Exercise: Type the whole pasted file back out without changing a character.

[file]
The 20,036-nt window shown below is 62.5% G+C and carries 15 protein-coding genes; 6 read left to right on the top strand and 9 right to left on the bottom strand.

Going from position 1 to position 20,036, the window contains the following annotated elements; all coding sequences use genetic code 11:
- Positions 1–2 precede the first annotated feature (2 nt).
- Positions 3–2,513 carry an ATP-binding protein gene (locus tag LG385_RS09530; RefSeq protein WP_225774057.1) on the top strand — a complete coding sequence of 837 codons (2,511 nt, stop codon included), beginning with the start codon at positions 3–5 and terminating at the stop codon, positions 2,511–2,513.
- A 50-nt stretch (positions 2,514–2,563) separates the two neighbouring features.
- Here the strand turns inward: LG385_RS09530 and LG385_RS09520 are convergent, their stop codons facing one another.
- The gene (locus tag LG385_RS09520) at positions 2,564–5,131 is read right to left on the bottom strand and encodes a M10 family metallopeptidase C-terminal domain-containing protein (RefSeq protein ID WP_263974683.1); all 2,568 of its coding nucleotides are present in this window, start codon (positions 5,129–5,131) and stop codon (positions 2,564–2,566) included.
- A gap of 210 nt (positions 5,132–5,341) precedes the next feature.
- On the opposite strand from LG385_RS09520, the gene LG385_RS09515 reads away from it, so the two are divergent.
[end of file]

The 20,036-nt window shown below is 62.5% G+C and carries 15 protein-coding genes; 6 read left to right on the top strand and 9 right to left on the bottom strand.

Going from position 1 to position 20,036, the window contains the following annotated elements; all coding sequences use genetic code 11:
- Positions 1–2 precede the first annotated feature (2 nt).
- Positions 3–2,513 carry an ATP-binding protein gene (locus tag LG385_RS09530; RefSeq protein WP_225774057.1) on the top strand — a complete coding sequence of 837 codons (2,511 nt, stop codon included), beginning with the start codon at positions 3–5 and terminating at the stop codon, positions 2,511–2,513.
- A 50-nt stretch (positions 2,514–2,563) separates the two neighbouring features.
- Here the strand turns inward: LG385_RS09530 and LG385_RS09520 are convergent, their stop codons facing one another.
- The gene (locus tag LG385_RS09520) at positions 2,564–5,131 is read right to left on the bottom strand and encodes a M10 family metallopeptidase C-terminal domain-containing protein (RefSeq protein ID WP_263974683.1); all 2,568 of its coding nucleotides are present in this window, start codon (positions 5,129–5,131) and stop codon (positions 2,564–2,566) included.
- A gap of 210 nt (positions 5,132–5,341) precedes the next feature.
- On the opposite strand from LG385_RS09520, the gene LG385_RS09515 reads away from it, so the two are divergent.